Worse still, from a law-enforcement perspective, is the fact that federal law treats all record-keeping errors by gun dealers as, at most, misdemeanors--even in cases where ATF can prove that a dealer falsified records. This makes it practically impossible to bring gun dealers to court for record-keeping violations, since federal prosecutors, already burdened with more felony cases than they can litigate, usually don't accept misdemeanor referrals.
You'll be hard pressed to find another federal agency that, charged with enforcing laws dealing with legal but potentially dangerous products, must operate under similar handicaps. The Drug Enforcement Administration, which monitors the illegal diversion of prescription drugs, can pursue felony charges against a pharmacy for record-keeping problems; temporarily suspend the license of a problematic pharmacy; and when it has evidence of wrongdoing, mount an undercover approach to determine if a doctor is writing bogus prescriptions or if a pharmacist is illegally dispensing controlled substances. Even the Department of Agriculture, which is notoriously emasculated when it comes to enforcing federal standards, can, after a major food poisoning incident, temporarily stop production at an unsanitary meat packing plant, fine the plant, and re-visit for a new round of inspections in six months.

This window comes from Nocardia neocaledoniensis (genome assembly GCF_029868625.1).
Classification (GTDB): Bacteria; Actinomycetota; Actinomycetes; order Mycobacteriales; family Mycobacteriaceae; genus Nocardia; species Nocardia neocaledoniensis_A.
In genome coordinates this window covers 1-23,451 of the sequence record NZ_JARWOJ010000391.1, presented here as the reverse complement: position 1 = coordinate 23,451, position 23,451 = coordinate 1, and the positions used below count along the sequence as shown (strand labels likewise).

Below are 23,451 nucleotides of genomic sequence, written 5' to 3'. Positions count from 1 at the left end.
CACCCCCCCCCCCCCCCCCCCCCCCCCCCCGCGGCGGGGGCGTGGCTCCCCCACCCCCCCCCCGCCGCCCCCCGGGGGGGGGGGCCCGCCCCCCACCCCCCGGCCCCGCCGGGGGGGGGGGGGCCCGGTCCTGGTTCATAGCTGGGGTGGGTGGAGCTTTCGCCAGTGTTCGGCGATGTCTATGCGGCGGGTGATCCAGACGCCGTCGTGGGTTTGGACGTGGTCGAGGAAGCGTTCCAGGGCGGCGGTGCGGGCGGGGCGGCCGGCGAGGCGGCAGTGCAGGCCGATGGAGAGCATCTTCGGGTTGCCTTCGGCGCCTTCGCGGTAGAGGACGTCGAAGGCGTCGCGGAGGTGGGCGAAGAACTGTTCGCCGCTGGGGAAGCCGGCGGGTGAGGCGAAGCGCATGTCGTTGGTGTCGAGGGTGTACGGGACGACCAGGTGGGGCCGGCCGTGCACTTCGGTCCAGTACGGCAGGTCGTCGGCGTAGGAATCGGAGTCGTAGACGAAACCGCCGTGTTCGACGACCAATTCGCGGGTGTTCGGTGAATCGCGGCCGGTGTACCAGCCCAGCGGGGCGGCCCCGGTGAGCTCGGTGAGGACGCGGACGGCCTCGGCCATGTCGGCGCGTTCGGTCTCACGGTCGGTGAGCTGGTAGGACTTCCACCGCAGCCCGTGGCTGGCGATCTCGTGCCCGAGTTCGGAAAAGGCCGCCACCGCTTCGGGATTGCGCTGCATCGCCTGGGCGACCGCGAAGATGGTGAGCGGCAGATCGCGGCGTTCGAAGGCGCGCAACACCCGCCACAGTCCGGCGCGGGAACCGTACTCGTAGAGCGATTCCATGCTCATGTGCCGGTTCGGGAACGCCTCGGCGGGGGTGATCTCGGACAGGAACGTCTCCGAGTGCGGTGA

Reagan's Political Trifecta
Washington has been trying to keep deadly weapons out of criminal hands for almost seven decades. In 1934, alarmed by the violence of organized criminals like Al Capone, Congress passed the nation's first gun-control law, which gave the Treasury Department the power to tax and require owner registration of "gangster-type weapons." In 1938, it passed another measure requiring gun manufacturers and dealers to obtain federal licenses and banning the sale of firearms to known criminals. Thirty years later, in response to rising crime rates and the assassinations of John F. Kennedy, Robert Kennedy, and Martin Luther King Jr., the federal government clamped down further with passage of the 1968 Gun Control Act. Among other things, this law mandated that sellers keep transaction records and prohibited felons, illegal aliens, and a few other categories of people from buying or possessing firearms. In 1972, Treasury designated ATF as a separate agency in the department.
The NRA vehemently opposed the 1968 legislation, which marked the beginning of the association's transformation from its more traditional focus on training sportsmen in gun safety into the anti-enforcement, lobbying superpower we know today. Since 1968, the association has increasingly devoted more resources to waging political fights, and has constantly lobbied to minimize the power of ATF, often breathing fire when speaking of it. During the 1970s as ATF stepped up its policing of gun dealers, the NRA fought back, portraying ATF agents as "jack-booted fascists" and arguing that efforts targeting gun stores and their customers were nothing more than harassment. After all, the NRA argued, criminals don't get their guns from gun stores; they steal them from law-abiding gun-owners.